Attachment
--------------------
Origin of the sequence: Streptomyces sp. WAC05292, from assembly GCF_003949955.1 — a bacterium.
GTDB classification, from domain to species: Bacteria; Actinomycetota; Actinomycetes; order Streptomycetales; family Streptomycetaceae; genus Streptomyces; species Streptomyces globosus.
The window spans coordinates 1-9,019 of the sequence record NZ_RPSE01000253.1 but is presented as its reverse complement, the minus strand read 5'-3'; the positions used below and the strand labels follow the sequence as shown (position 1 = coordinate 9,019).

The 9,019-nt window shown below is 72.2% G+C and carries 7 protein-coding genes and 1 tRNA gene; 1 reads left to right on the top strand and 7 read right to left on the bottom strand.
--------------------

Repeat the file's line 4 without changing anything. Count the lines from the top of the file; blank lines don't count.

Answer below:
The 9,019-nt window shown below is 72.2% G+C and carries 7 protein-coding genes and 1 tRNA gene; 1 reads left to right on the top strand and 7 read right to left on the bottom strand.